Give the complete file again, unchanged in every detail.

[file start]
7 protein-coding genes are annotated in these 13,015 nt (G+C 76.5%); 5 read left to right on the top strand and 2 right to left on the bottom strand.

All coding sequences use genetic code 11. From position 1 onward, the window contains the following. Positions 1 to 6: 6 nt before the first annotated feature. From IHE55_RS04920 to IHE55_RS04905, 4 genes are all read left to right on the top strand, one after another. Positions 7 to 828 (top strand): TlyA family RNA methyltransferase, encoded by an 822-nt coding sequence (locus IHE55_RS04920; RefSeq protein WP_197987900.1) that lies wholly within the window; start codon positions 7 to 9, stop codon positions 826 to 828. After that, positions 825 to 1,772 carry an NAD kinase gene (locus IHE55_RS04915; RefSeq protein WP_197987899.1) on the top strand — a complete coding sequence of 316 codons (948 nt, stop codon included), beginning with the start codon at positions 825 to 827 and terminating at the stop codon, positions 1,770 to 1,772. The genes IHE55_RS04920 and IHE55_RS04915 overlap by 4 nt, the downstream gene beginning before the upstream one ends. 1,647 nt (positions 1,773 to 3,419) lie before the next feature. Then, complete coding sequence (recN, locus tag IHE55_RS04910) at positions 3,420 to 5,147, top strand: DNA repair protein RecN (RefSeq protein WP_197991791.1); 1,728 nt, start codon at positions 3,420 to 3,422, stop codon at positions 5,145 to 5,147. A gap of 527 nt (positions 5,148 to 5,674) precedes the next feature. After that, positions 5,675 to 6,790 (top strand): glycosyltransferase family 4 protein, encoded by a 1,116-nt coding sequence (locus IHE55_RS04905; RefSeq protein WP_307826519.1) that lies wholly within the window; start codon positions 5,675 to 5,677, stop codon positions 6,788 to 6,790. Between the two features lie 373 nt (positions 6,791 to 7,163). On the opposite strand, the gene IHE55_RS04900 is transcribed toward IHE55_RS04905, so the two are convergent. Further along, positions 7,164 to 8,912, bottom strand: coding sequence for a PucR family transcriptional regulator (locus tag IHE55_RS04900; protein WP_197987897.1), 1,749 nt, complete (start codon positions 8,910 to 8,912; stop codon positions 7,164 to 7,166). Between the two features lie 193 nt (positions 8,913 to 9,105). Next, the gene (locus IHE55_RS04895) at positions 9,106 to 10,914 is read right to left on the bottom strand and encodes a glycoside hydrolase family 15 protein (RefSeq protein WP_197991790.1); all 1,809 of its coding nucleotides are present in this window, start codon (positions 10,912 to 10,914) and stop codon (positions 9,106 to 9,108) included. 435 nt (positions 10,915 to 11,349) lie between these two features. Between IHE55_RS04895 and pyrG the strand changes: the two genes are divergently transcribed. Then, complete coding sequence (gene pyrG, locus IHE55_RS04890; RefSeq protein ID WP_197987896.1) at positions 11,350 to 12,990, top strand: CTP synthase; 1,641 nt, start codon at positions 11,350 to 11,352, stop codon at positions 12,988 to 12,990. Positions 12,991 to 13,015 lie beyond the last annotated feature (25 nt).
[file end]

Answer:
7 protein-coding genes are annotated in these 13,015 nt (G+C 76.5%); 5 read left to right on the top strand and 2 right to left on the bottom strand.

All coding sequences use genetic code 11. From position 1 onward, the window contains the following. Positions 1 to 6: 6 nt before the first annotated feature. From IHE55_RS04920 to IHE55_RS04905, 4 genes are all read left to right on the top strand, one after another. Positions 7 to 828 (top strand): TlyA family RNA methyltransferase, encoded by an 822-nt coding sequence (locus IHE55_RS04920; RefSeq protein WP_197987900.1) that lies wholly within the window; start codon positions 7 to 9, stop codon positions 826 to 828. After that, positions 825 to 1,772 carry an NAD kinase gene (locus IHE55_RS04915; RefSeq protein WP_197987899.1) on the top strand — a complete coding sequence of 316 codons (948 nt, stop codon included), beginning with the start codon at positions 825 to 827 and terminating at the stop codon, positions 1,770 to 1,772. The genes IHE55_RS04920 and IHE55_RS04915 overlap by 4 nt, the downstream gene beginning before the upstream one ends. 1,647 nt (positions 1,773 to 3,419) lie before the next feature. Then, complete coding sequence (recN, locus tag IHE55_RS04910) at positions 3,420 to 5,147, top strand: DNA repair protein RecN (RefSeq protein WP_197991791.1); 1,728 nt, start codon at positions 3,420 to 3,422, stop codon at positions 5,145 to 5,147. A gap of 527 nt (positions 5,148 to 5,674) precedes the next feature. After that, positions 5,675 to 6,790 (top strand): glycosyltransferase family 4 protein, encoded by a 1,116-nt coding sequence (locus IHE55_RS04905; RefSeq protein WP_307826519.1) that lies wholly within the window; start codon positions 5,675 to 5,677, stop codon positions 6,788 to 6,790. Between the two features lie 373 nt (positions 6,791 to 7,163). On the opposite strand, the gene IHE55_RS04900 is transcribed toward IHE55_RS04905, so the two are convergent. Further along, positions 7,164 to 8,912, bottom strand: coding sequence for a PucR family transcriptional regulator (locus tag IHE55_RS04900; protein WP_197987897.1), 1,749 nt, complete (start codon positions 8,910 to 8,912; stop codon positions 7,164 to 7,166). Between the two features lie 193 nt (positions 8,913 to 9,105). Next, the gene (locus IHE55_RS04895) at positions 9,106 to 10,914 is read right to left on the bottom strand and encodes a glycoside hydrolase family 15 protein (RefSeq protein WP_197991790.1); all 1,809 of its coding nucleotides are present in this window, start codon (positions 10,912 to 10,914) and stop codon (positions 9,106 to 9,108) included. 435 nt (positions 10,915 to 11,349) lie between these two features. Between IHE55_RS04895 and pyrG the strand changes: the two genes are divergently transcribed. Then, complete coding sequence (gene pyrG, locus IHE55_RS04890; RefSeq protein ID WP_197987896.1) at positions 11,350 to 12,990, top strand: CTP synthase; 1,641 nt, start codon at positions 11,350 to 11,352, stop codon at positions 12,988 to 12,990. Positions 12,991 to 13,015 lie beyond the last annotated feature (25 nt).